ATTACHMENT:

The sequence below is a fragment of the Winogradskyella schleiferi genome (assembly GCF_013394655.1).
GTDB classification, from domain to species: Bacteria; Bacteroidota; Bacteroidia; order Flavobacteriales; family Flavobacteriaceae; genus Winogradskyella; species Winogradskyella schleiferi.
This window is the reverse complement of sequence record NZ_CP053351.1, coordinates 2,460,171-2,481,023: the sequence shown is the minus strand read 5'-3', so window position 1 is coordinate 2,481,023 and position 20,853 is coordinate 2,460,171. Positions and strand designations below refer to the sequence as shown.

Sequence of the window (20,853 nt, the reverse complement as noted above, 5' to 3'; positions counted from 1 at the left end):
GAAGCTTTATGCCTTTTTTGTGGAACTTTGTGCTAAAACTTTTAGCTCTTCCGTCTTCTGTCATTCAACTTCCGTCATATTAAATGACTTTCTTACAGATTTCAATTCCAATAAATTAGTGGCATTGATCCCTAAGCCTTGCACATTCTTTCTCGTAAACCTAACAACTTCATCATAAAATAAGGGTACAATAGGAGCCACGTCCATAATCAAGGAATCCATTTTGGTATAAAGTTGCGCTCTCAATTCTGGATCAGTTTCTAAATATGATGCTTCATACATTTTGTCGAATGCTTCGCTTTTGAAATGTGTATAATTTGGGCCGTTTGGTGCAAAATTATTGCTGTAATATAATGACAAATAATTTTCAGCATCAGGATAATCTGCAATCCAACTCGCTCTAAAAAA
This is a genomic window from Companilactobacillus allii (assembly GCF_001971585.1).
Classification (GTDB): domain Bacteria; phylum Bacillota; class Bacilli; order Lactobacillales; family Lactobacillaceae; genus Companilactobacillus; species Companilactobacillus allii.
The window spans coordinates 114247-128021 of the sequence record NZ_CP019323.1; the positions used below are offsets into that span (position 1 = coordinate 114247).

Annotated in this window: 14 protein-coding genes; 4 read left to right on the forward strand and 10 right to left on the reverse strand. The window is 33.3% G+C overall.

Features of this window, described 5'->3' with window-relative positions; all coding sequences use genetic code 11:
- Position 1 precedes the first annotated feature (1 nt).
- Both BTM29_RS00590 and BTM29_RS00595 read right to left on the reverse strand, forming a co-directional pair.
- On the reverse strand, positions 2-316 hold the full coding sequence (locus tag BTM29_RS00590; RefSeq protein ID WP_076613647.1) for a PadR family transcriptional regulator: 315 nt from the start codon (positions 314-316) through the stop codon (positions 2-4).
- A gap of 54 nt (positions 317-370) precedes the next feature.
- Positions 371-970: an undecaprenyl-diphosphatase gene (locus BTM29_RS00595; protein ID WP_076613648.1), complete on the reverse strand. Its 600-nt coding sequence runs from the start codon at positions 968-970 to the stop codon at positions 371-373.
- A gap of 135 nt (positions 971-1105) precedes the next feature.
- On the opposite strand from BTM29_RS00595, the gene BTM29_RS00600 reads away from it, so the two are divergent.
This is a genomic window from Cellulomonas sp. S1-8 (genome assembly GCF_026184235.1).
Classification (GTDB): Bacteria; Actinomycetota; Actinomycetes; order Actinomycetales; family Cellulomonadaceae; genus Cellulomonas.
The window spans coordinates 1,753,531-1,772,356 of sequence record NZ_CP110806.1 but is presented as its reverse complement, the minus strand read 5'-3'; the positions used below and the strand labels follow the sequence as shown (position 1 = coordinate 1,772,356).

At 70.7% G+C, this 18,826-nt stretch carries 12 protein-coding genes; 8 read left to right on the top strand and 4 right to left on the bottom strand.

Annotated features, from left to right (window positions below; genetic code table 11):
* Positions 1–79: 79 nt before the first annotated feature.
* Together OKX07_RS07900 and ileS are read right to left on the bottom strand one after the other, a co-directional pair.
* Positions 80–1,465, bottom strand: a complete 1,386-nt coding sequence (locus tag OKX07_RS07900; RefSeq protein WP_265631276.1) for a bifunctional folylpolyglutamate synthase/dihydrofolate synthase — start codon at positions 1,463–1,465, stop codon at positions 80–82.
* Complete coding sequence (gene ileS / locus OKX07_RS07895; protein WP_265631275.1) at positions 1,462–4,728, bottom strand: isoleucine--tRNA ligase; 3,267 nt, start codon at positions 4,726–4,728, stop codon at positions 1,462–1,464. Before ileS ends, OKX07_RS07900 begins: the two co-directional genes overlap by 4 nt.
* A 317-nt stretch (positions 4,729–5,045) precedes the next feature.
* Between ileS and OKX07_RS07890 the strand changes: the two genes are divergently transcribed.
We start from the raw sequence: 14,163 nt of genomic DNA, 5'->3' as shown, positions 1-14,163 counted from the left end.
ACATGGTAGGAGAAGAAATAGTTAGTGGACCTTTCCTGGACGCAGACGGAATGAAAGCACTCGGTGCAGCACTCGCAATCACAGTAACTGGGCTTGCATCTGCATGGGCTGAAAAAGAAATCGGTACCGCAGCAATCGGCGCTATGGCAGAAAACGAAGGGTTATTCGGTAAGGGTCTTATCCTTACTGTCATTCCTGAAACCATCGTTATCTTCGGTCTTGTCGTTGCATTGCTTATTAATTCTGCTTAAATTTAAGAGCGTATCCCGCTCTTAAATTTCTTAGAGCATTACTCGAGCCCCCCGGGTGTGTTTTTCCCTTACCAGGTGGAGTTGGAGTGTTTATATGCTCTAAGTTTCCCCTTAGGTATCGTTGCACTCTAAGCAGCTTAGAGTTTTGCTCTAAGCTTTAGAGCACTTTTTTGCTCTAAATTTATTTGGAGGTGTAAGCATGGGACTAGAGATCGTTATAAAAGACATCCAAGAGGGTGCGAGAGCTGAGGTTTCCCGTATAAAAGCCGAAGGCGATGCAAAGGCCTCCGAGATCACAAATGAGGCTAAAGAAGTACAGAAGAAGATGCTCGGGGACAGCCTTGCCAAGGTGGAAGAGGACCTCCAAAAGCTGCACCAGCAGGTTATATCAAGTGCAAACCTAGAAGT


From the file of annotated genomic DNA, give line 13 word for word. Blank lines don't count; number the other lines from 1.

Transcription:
- On the reverse strand, positions 2-316 hold the full coding sequence (locus tag BTM29_RS00590; RefSeq protein ID WP_076613647.1) for a PadR family transcriptional regulator: 315 nt from the start codon (positions 314-316) through the stop codon (positions 2-4).